Somehow she knew he wouldn't hurt Graham after she left.

She couldn't really explain how she knew this, but Marie was confident that Peter had realized Graham was on the brink of death, and he wasn't one for direct killing.

Marie shuddered to herself at the thought. How she knew how he liked to kill bothered her, and she didn't even know how she knew. It was like he had slowly begun to creep into her mind, her subconscious, and whether they were true or not, she realized she seemed to know things about him, things she didn't know before, and she figured no one else seemed to know. She watched how his eyes moved, flickered through their surroundings, as if there was always someone near him who could hurt him. She saw his seemingly flawless face, until you looked hard at it for awhile, and saw that it was peppered with little scars that had almost completely faded into his skin. She noticed the way his mouth moved into a snarl whenever he was angry, the way his eyes turned dark when he was calm. She watched as he tore himself up inside and the fact that she didn't know why killed her.

The forest was getting darker, and she paused. She knew they would find her faster if she didn't move, and she had no idea if he would send the Lost Boys to fetch her or if he would come and get her himself. Or no one would come at all. Thunder rumbled in the distance, and she huddled against a tree. Hopefully he had at least part of a heart to come and get her before she was struck by lightning.

As if in response, a flash of lightning followed by a shout of thunder echoed close to her. Marie shuddered and moved closer to the tree she was under. The island wasn't that large, but she had no idea where she was. Peter must, as it was his island, but he obviously wasn't doing anything to come get her.

Was he creating the storm to get me to come back to camp? The thought made Marie frown, and she slid down the tree trunk in annoyance. She didn't know her way back, so he would have to come to her, not the other way around. If that was his plan, it would prove all his intelligence and cunning pursuits to be completely awry.

Marie twisted her hair around her finger in thought, the pain of the rough tree bark on her abdomen lost to her. She was so lost in thought about intelligence and the devious nature of the one who was Peter Pan that she neglected to hear the accidental crunch of the very one she was thinking of, behind her.

"Well, well, well," he began, and Marie nearly jumped out of her skin at the sound of the unexpected voice. "What do we have here?" Her heart momentarily pounded in her chest, her eyes wide with fear, until they lay their sights on the boy that walked in front of her. His arms were crossed, his nose sticking in the air with a sort of pride, and there was a smug look on his face that showed a bit of teeth. She frowned at the boy, letting out a sigh of relief, even though he probably would her treated worse than any of the Lost Boys who might have come to retrieve her; although she was, truly, quite surprised that anyone had come to retrieve her at all. She was sure one of the younger boys who Peter perhaps had had a soft spot for had begged him to come and get their storyteller, as young boys sometimes do. Suddenly, she was grateful for the little boy, and made a mental point to thank him when she arrived back to the camp—whoever that little boy was. Because she was absolutely sure Peter had not come on his own accord.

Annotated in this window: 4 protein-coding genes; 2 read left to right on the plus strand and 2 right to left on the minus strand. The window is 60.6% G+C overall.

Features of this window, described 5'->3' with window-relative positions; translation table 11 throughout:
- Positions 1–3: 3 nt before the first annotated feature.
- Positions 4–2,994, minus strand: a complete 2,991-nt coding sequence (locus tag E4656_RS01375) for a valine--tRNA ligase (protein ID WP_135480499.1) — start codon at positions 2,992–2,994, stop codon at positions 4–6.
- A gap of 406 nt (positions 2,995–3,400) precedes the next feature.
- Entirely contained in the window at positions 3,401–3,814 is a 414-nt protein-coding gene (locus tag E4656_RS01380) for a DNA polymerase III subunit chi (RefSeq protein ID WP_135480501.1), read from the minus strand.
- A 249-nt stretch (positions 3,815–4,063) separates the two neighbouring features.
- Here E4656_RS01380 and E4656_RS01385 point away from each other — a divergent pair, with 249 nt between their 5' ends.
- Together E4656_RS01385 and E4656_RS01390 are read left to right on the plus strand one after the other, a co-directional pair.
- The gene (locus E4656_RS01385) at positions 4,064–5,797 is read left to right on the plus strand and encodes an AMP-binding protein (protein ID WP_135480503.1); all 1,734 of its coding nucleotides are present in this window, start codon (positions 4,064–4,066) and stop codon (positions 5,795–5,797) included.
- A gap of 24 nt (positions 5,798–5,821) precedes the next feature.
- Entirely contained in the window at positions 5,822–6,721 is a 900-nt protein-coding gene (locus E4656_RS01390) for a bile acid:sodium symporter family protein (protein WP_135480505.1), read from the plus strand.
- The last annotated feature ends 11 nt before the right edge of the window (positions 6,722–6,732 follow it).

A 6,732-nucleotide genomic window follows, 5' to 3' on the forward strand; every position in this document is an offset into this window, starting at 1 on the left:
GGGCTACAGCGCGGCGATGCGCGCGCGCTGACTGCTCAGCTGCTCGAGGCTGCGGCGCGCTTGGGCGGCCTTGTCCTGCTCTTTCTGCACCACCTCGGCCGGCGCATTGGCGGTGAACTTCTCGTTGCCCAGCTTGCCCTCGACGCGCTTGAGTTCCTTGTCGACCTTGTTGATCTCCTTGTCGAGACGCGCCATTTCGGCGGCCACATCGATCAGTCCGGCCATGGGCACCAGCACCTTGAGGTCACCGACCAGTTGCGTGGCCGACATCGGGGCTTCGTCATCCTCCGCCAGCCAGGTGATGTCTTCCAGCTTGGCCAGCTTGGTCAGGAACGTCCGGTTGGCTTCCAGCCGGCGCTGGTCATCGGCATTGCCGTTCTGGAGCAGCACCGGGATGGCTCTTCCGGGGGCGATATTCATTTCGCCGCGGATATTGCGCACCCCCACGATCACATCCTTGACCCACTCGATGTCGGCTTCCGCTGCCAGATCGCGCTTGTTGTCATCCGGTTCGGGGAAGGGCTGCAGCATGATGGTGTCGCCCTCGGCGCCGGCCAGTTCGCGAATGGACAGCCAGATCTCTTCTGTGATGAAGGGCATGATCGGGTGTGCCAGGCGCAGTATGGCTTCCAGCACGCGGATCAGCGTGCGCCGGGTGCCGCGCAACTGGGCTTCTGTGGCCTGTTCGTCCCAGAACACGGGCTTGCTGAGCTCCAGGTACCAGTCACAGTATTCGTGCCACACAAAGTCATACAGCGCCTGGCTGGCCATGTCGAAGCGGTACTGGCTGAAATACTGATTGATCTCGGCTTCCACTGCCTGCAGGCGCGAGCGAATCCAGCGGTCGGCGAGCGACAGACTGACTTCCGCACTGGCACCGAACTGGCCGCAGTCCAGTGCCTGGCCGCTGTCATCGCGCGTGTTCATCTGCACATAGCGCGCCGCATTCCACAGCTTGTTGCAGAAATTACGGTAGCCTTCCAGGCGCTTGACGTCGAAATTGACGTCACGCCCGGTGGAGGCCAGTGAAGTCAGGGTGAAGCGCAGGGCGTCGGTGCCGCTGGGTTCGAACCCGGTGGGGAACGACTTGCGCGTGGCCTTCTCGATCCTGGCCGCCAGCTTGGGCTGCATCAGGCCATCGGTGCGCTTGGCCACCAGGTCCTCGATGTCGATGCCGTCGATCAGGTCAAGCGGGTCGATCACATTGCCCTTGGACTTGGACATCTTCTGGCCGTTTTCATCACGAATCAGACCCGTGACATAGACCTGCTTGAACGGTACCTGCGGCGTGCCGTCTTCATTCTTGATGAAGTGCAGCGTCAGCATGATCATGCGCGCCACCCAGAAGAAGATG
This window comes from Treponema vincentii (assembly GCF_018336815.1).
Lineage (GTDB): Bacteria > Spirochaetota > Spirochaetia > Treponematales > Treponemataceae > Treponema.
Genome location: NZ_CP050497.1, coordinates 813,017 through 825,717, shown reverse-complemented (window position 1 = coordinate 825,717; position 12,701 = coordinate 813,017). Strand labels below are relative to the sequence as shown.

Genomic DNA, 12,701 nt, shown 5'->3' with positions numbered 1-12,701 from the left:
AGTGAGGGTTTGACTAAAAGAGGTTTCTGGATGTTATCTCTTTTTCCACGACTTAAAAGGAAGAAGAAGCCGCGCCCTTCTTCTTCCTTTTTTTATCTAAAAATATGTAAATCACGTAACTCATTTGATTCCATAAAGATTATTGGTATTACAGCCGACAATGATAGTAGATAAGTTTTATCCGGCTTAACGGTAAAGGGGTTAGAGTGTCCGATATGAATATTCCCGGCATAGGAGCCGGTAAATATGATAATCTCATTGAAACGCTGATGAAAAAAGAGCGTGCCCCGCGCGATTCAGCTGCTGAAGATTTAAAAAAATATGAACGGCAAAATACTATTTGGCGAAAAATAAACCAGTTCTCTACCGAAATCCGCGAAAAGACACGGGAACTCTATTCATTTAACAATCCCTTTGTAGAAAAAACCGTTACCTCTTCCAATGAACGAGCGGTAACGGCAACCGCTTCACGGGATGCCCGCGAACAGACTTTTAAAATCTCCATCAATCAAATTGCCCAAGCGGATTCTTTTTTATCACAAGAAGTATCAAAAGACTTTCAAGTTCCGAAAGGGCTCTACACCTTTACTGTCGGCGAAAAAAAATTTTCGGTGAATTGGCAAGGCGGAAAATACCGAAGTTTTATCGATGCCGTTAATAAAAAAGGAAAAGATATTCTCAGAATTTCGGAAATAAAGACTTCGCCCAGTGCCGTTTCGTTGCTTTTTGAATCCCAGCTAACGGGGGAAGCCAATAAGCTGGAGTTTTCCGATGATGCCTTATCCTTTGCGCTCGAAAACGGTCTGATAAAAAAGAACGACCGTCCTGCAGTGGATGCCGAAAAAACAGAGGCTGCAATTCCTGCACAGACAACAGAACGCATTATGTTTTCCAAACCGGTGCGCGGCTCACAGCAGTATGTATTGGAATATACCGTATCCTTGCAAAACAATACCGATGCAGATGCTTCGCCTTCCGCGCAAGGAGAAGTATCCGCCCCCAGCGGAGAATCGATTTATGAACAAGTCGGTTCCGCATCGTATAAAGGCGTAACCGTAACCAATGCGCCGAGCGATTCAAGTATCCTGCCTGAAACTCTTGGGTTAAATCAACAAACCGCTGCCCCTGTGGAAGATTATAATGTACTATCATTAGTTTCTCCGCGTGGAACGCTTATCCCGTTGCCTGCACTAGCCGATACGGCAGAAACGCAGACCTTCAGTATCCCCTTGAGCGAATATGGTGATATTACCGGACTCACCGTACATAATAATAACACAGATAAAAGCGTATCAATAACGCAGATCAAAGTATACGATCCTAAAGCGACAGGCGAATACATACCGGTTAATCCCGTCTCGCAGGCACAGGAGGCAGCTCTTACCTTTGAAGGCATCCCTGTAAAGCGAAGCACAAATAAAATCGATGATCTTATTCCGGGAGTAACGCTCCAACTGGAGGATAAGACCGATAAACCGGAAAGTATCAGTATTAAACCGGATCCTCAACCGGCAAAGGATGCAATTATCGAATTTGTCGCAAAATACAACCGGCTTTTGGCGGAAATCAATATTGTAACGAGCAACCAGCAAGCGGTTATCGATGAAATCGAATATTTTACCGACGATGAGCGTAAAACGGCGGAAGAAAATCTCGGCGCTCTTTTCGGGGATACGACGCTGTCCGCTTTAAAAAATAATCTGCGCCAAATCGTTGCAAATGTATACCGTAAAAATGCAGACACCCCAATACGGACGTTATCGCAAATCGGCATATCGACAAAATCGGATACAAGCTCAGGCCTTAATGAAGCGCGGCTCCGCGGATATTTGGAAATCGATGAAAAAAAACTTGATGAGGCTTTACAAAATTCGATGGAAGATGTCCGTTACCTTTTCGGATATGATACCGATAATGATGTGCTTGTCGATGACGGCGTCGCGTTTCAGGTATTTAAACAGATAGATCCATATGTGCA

But, in fact, that was not the way the situation had happened at all. Peter had heard the breathed words from Marie's mouth, ones which she had not meant to breathe in the first place, and fallen even deeper into his stupor than he imagined possible, though not quite the same stupor as he had been in before.

You see, Peter Pan had almost never been angrier than he was at Marie, at Graham, in that moment. There had been only one other boy to ever challenge his power, but thankfully for Peter, the boy had failed and his power was never really threatened. The entire situation ended quite well, in fact, rewarding him with a most trusted recruit who had not yet left his side, and whom Peter doubted ever would.

But this incident, Peter knew Graham had not wanted to obtain a higher rank—he hadn't only wanted to take Peter's position. He wanted Peter gone. Hadn't Graham realized the only reason he was here, was because of Peter? Did he not know the things Peter had done to keep them alive from everything that inhabited the island? The boys were ungrateful; all of them, but to think they would be better off without him? The idea was hilarious, but not preposterous enough for Peter not to become angry. It was so, so close to being truly funny, but not yet there, that it had sent Peter into a spiral of anger he had never known before.

The breath from Marie had sent him, instead, into a spiral of guilt and anguish, and emptiness—something Peter thought he would never have to feel. Peter stood there, holding the whip he had made from a tree branch, over the bloody body of Graham and felt guilt. He watched Marie recede into the forest without a glance back in his direction—he hated pity, but even a small dose of it would have meant he could have been forgiven. But there was nothing.

Peter had looked around at the boys, all with their eyes on him, waiting for him to do something, and he had done nothing. What could he do? His legs were loose but he felt like he couldn't move them, and his arms were suddenly so heavy he had to drop the whip to relieve some of the pressure. He wanted to collapse on the ground, suddenly, but he couldn't. So he stumbled into the forest without a second glance at the boys and tried to follow Marie. He had no idea where Marie had gone; he had no shadow to tell him, nor the mind to navigate his way to her. He sought forgiveness, for no reason at all other than for his own state of mind. He couldn't have another heavy weight that he had tried too hard to forget. He needed forgiveness, and why from her, he knew not.

So he stood in front of her, his mind recollected enough to throw a false grin on his face and stand in front of her. His arms had become less like heavy iron and more like that of a thick branch from a tree. Time, they say, can heal all wounds, but for him, time could only bandage them. Only the forgiveness he had never had to fight so hard for in his life could. And he slowly began to realize the irony of it all, and let his arms fall to his sides.

Marie, who was pushing herself up from the tree at this point, because she knew better than to keep Peter waiting, had just enough time to look up and notice the subtle change in his disposition. He looked exhausted, she realized, with dark circles under his eyes and a grey tone to his skin. He looked like an extreme victim of sleep deprivation, but she knew that couldn't be the only thing bothering him.